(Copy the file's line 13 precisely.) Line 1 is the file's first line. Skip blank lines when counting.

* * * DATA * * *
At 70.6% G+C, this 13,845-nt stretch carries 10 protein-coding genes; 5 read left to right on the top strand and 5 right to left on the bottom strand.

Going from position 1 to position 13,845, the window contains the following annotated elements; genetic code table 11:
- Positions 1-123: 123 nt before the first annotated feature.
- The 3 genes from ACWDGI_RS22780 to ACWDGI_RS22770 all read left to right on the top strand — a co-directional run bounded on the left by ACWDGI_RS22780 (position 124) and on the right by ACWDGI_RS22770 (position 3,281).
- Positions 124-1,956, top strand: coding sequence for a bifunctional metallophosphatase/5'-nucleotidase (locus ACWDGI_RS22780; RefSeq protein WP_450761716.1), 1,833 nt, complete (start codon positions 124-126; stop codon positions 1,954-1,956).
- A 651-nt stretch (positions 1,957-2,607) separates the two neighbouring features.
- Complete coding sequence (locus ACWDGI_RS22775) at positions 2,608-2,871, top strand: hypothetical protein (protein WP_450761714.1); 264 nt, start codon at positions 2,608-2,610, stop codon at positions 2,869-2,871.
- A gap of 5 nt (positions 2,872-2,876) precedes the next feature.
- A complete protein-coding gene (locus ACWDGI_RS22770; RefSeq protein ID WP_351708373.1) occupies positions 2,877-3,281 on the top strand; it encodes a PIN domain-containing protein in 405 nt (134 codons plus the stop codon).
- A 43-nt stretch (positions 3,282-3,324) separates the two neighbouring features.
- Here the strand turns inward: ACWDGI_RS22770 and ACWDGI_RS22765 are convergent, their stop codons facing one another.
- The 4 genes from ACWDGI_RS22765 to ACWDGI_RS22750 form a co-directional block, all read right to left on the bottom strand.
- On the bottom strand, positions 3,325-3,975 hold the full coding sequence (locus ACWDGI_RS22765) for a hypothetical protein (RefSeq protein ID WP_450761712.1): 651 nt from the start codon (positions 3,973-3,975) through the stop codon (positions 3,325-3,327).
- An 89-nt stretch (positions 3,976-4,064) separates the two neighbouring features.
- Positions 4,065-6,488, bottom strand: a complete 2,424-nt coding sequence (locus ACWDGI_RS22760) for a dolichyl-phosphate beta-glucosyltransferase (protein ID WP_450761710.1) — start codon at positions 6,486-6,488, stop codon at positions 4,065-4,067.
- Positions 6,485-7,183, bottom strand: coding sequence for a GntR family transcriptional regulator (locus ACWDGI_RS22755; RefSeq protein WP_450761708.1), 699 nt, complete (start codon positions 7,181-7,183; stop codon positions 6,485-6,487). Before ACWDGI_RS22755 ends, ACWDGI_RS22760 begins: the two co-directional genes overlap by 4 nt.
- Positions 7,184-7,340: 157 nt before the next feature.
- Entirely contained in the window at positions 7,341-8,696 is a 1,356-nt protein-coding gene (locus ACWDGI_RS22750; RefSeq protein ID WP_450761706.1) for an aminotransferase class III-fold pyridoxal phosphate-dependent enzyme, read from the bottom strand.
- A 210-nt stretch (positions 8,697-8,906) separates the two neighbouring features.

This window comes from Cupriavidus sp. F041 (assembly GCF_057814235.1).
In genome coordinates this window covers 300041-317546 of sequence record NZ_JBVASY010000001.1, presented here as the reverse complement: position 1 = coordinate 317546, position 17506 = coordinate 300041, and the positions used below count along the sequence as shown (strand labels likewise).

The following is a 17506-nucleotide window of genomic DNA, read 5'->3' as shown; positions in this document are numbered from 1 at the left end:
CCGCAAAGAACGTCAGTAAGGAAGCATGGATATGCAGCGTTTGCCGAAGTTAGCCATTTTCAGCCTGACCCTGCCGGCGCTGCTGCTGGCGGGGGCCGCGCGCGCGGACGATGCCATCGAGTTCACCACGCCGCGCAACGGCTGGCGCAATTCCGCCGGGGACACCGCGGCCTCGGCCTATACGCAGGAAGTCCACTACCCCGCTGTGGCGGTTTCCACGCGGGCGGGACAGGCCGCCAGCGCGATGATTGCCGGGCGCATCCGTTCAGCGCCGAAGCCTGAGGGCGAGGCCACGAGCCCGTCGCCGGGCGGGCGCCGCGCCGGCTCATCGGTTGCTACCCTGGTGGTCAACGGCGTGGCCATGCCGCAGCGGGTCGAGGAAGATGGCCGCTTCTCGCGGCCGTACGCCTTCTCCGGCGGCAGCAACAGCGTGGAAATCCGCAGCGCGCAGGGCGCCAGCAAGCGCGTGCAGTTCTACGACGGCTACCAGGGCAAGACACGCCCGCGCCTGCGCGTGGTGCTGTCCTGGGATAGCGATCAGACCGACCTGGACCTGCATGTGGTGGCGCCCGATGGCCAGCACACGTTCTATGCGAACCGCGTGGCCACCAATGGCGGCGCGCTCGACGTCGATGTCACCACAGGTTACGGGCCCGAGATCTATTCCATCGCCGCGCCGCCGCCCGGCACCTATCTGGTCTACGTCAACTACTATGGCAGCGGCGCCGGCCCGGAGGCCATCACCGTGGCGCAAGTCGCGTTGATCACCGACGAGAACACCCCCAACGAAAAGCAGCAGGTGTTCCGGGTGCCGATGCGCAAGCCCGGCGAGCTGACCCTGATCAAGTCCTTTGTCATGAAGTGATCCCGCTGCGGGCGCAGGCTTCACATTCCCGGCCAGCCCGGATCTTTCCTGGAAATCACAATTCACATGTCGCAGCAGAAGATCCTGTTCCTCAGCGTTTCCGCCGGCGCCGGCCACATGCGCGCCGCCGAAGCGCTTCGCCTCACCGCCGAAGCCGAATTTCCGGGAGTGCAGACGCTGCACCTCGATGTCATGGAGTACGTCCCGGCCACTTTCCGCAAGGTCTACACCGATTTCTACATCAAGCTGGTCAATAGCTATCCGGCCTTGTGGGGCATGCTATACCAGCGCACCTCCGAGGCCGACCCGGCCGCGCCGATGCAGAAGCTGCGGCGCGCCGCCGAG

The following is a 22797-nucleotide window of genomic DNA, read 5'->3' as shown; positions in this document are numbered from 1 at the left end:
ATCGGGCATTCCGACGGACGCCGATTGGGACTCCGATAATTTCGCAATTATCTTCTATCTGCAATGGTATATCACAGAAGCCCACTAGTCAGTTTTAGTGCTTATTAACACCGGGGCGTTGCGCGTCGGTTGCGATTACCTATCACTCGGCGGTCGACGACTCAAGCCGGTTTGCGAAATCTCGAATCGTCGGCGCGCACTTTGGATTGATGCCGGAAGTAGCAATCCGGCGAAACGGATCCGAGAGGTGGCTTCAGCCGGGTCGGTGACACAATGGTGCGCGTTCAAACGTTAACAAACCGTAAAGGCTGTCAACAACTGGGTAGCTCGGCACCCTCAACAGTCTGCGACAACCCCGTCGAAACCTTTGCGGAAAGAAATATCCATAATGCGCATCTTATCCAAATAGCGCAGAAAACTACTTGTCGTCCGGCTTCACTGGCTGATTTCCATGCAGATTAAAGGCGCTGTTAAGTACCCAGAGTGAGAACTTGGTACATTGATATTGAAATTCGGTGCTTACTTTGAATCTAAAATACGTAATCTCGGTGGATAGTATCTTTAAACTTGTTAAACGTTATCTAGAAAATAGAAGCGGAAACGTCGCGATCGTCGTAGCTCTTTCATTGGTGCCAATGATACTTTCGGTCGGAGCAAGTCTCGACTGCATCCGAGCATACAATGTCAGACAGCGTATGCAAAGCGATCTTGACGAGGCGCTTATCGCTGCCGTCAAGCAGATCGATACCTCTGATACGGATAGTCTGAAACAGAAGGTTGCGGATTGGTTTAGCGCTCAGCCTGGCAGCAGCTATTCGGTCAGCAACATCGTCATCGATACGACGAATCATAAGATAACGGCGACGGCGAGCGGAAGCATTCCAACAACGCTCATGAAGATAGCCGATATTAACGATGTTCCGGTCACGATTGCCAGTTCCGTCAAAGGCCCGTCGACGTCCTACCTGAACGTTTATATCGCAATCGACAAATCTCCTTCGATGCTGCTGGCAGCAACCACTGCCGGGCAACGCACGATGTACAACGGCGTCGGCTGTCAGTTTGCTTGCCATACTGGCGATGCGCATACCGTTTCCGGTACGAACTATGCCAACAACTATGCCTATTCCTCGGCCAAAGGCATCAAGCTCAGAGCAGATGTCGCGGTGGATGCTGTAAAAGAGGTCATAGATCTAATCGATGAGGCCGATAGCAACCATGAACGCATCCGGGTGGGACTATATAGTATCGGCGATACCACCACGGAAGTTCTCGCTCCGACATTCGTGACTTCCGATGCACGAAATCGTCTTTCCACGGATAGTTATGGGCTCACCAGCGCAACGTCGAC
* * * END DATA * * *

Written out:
- On the bottom strand, positions 3,325-3,975 hold the full coding sequence (locus ACWDGI_RS22765) for a hypothetical protein (RefSeq protein ID WP_450761712.1): 651 nt from the start codon (positions 3,973-3,975) through the stop codon (positions 3,325-3,327).